Film Editor Sam Denyer takes you from Sacramento to space on a journey through some of his Film Favourites

Film Editor and fourth year Politics student

Legendary film critic Roger Ebert once said that movies are ‘the most powerful empathy machines in all the arts.’ It is an evocative argument: there is nothing quite like the way that cinema can put you in the shoes of Marion Crane in Psycho in one moment and then Mookie from Do the Right Thing in the next. Great movies like  those are rich enough to reach across generations, demographics and nationalities. As Ebert implied, they can pull you out of your specific experience and thrust you into the life of someone completely different, all while maintaining the emotions and struggles which we all face, one way or another. The following five titles are films which I think of warmly because of how they have affected my approach to empathy in real life and the way that they have changed how I absorb all other media. They are not necessarily the best films but crucial in the way that I now appreciate art. Then there’s also The Rocky Horror Picture Show, just for good measure. 

Lady Bird (2017)

Her contrasts and nuances are all too familiar to young adults

Christine ‘Lady Bird’ McPherson is impulsive and makes irresponsible decisions. She argues a lot with her mother and then seeks solace with her father. She loves her best friend until someone cooler comes along and then regrets ever leaving her side in the first place. 

Greta Gerwig’s incredible directorial debut fizzes and bangs its way through Lady Bird’s last year in high school, its pace reflecting her protagonist’s volatile impulses and vivid desires. She is a gloriously messy, imperfect character, constantly making mistakes and trying to learn how to be a better person. Her contrasts and nuances are all too familiar to young adults and perfectly replicated by one of the best actors working today, Saorise Ronan.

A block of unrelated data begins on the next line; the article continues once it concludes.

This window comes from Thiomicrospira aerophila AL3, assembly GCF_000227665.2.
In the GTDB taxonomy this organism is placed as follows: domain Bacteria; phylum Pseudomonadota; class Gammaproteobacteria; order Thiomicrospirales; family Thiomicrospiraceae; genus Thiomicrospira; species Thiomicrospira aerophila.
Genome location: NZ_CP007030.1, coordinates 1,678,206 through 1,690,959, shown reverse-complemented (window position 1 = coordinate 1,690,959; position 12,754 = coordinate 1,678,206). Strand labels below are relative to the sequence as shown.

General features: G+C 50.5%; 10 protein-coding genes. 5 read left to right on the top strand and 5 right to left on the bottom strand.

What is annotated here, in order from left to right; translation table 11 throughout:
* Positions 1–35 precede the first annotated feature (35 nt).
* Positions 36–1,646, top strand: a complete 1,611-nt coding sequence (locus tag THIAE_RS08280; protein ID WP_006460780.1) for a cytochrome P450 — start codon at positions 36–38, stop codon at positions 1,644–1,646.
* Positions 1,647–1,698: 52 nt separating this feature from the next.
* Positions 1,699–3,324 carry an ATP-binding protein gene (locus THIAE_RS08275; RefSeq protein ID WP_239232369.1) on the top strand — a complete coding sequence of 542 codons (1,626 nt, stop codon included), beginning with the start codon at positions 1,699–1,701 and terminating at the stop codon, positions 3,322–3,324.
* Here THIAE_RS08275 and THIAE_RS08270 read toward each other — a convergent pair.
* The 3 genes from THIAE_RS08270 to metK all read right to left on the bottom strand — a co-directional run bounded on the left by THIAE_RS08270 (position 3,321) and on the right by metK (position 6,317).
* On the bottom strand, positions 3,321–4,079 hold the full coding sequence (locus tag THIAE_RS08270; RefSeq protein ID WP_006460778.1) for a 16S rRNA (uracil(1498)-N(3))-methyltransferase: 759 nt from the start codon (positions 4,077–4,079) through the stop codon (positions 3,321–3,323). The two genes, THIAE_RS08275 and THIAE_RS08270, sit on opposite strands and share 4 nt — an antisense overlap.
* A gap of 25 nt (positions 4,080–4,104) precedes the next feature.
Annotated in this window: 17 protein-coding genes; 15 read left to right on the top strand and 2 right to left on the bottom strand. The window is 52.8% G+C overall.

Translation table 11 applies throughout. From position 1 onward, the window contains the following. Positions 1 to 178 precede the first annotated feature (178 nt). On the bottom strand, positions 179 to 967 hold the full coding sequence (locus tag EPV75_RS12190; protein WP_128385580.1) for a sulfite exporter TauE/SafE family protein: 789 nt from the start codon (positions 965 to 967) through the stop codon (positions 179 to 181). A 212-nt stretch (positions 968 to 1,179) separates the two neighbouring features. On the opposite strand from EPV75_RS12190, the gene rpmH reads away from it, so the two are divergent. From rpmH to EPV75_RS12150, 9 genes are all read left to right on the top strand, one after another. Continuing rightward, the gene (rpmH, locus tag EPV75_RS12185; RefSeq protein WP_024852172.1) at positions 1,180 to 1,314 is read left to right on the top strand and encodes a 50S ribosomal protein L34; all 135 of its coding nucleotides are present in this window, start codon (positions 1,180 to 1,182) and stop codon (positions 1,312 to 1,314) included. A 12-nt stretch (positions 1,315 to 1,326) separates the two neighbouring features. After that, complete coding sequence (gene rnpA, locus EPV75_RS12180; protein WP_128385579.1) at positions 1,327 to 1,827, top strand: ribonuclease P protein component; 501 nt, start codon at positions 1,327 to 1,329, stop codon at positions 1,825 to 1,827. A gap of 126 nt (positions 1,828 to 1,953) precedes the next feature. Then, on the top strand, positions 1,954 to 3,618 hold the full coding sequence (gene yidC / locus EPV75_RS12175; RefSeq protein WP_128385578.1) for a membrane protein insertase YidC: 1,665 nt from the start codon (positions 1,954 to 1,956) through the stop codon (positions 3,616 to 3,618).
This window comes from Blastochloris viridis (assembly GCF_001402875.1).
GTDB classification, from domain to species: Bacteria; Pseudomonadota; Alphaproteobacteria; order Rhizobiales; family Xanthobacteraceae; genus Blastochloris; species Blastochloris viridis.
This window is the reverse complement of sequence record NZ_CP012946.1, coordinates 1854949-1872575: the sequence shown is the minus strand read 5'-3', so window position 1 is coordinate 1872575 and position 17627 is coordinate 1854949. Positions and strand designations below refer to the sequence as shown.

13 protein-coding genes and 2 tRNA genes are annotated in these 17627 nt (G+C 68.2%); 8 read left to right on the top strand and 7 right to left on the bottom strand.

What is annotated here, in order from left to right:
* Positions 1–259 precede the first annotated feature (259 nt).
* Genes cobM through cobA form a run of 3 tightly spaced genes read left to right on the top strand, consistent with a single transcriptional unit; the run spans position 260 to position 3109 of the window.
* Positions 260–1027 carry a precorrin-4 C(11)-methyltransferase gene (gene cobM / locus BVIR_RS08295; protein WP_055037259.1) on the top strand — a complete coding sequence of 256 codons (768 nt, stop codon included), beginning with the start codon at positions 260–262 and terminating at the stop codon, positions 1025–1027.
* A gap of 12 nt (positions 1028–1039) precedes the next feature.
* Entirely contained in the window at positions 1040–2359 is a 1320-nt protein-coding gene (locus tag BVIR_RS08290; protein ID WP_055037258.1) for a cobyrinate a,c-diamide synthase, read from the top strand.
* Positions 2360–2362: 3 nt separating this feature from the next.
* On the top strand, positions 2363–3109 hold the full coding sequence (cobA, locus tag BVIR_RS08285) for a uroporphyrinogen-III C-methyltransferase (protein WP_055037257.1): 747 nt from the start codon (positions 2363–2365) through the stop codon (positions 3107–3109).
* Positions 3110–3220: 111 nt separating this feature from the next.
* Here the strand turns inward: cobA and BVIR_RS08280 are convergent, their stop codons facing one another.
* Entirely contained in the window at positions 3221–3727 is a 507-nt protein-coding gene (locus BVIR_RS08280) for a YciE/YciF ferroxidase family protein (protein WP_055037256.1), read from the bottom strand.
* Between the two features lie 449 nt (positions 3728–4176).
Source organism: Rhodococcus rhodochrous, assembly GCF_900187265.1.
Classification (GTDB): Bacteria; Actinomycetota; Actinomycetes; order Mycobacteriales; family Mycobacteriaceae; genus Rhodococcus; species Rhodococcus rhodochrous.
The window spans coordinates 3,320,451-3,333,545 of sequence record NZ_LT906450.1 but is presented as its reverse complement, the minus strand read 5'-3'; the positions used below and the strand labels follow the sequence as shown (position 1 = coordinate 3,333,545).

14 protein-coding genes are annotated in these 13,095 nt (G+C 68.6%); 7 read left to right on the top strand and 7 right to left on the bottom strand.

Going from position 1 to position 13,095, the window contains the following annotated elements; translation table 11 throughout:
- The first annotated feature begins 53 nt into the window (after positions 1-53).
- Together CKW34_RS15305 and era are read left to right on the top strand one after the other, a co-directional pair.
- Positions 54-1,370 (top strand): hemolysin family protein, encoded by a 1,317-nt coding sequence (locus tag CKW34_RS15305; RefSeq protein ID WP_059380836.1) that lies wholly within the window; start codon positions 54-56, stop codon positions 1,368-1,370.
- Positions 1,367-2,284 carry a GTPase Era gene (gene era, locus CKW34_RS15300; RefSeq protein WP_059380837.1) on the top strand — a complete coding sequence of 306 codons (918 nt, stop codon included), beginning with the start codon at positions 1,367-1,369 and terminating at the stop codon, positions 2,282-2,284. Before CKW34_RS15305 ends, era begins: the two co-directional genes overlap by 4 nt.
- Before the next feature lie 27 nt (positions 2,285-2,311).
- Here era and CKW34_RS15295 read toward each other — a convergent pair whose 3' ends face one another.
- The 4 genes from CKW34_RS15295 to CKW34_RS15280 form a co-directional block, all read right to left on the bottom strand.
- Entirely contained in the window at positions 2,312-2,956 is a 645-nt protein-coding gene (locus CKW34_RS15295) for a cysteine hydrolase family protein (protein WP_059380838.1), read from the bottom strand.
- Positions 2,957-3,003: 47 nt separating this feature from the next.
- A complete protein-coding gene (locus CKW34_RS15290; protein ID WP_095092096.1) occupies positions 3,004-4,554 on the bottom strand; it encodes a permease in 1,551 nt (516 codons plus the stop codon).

Pride (2014)

A rogues gallery of multi-generational British talent (including Bill Nighy, Imelda Staunton and Andrew Scott) add warmth and soul to this story of LGBTQ+ activists from London who begin to raise money for a Welsh mining town resisting pit closures. The film is special to me because of how vividly it recreates their struggle while also highlighting how the solidarity between these two distinct groups forges genuine connections which, in turn, lead to the kind of long-term change they both sought in the first place. Few films can be such a stark reminder of the dangers of social and political complacency while also being so irresistibly feel-good.

The Silence of the Lambs (1991)

Foster’s tiny frame surrounded by burly, male colleagues in an elevator is vivid proof of how powerful a single image can be

Jonathan Demme’s masterful use of his camera and Anthony Hopkins’s chilling performance already put The Silence of the Lambs into the conversations about the greatest films of all time. 

What makes it truly special to me, though, is its treatment of its protagonist, FBI trainee Clarice Starling (Jodie Foster). Demme is typically empathetic of her very real struggles, devoting considerable time to the way that her male peers and superiors devalue her contributions, both directly and indirectly. Images as simple as Foster’s tiny frame surrounded by burly, male colleagues in an elevator is vivid proof of how powerful a single image can be. Demme’s movie showed me how everyday struggles and concerns can, and should, be just as evocative and powerful as a serial killer who eats people for the thrill of it. 

The Rocky Horror Picture Show (1975)

People who don’t like this film are no fun. 

Ad Astra (2019)

I love Brad Pitt. So much. He can be effortlessly cool (the Oceans movies), hilarious (Once Upon a Time in Hollywood) or heartbreaking, as is this case here in Ad Astra. James Gray’s epic portrayal of a man suffering under the weight of toxic masculinity and institutional repression, all while journeying through space to find his estranged father, is Pitt at the peak of his powers. This is sci-fi at its best: progressive, heady and, above all, empathetic to its core. Just as Ebert would have wanted! 

Looking for more cinematic reflection? Check out these other articles from Redbrick Film: 

New Perspective: Angus, Thongs and Perfect Snogging

Child’s Perspective: The Twilight Saga

Child’s Perspective: Chicken Run

Ranking the Star Wars Films